Theoretical Structure of Metaphors in Emotional Design
The concept of metaphors, originated from linguistics and rhetoric, has often been employed as a method by which designers express their emotional inspirations and intangible design concepts. As Lakoff and Johnson (1980) defined metaphor as “understanding and experiencing one kind of things in terms of another”, metaphor can be used to help designers to express the abstract and intangible substance of a design concept (something) through a metaphoric expression (something else). Since a figurative comparison is a part of our cognitive process to make sense of our world, designers tend to use a metaphoric comparison between a design offering and a design concept they want to connote to. The original rhetoric structure of metaphor, “X is Y”, however, is sometimes improperly employed and used in limitation by designers, especially for students or novice designers. As a result, they sometimes produce a clichéd design outcome (e.g. kitsch) that is just a visual mimicry of a proposed metaphor. The visual resemblance of a metaphoric expression, however, is a limited way of using metaphor in a design process, which is closer to “similes”, whose rhetoric structure is “A is like (as) B”. Given the confusion above, this paper attempts to investigate the fundamentals of metaphors and proposes the syllogistic configuration, “X is to T what T is to Y”, where T refers to the attributes of the metaphor and the concept of new design. Furthermore, a diagram to compare the attributes of both target and source is proposed to emphasize the association of the metaphoric design rather than taking its visual appearance only. Potentially, I hope this study helps designers to see metaphor not just as a complete and static image but as a way to create a manifold relationship so that they embellish their new design concepts and emphasize distinctive product properties.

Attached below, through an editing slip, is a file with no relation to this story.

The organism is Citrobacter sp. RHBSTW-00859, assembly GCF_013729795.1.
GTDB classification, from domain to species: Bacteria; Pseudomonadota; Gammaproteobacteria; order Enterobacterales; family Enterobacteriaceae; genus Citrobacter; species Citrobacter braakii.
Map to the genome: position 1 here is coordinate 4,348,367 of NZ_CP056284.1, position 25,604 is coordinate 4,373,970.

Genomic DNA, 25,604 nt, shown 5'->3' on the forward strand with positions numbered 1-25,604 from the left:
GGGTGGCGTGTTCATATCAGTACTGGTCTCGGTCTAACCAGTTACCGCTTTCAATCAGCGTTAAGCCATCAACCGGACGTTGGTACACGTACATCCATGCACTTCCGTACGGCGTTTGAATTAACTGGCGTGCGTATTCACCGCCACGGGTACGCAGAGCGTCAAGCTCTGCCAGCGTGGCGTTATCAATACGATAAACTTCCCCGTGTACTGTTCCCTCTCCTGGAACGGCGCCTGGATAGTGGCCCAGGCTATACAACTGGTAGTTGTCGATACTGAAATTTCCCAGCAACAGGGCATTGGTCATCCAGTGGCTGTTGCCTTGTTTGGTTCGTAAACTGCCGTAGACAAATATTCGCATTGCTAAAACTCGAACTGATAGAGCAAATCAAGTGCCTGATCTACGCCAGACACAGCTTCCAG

|Keywords||Emotional design, Literal design, Metaphoric design, Syllogistic equation|
Chung, W. (2015). Theoretical Structure of Metaphors in Emotional Design. Procedia Manufacturing, 3, 2231–2237. doi:10.1016/j.promfg.2015.07.366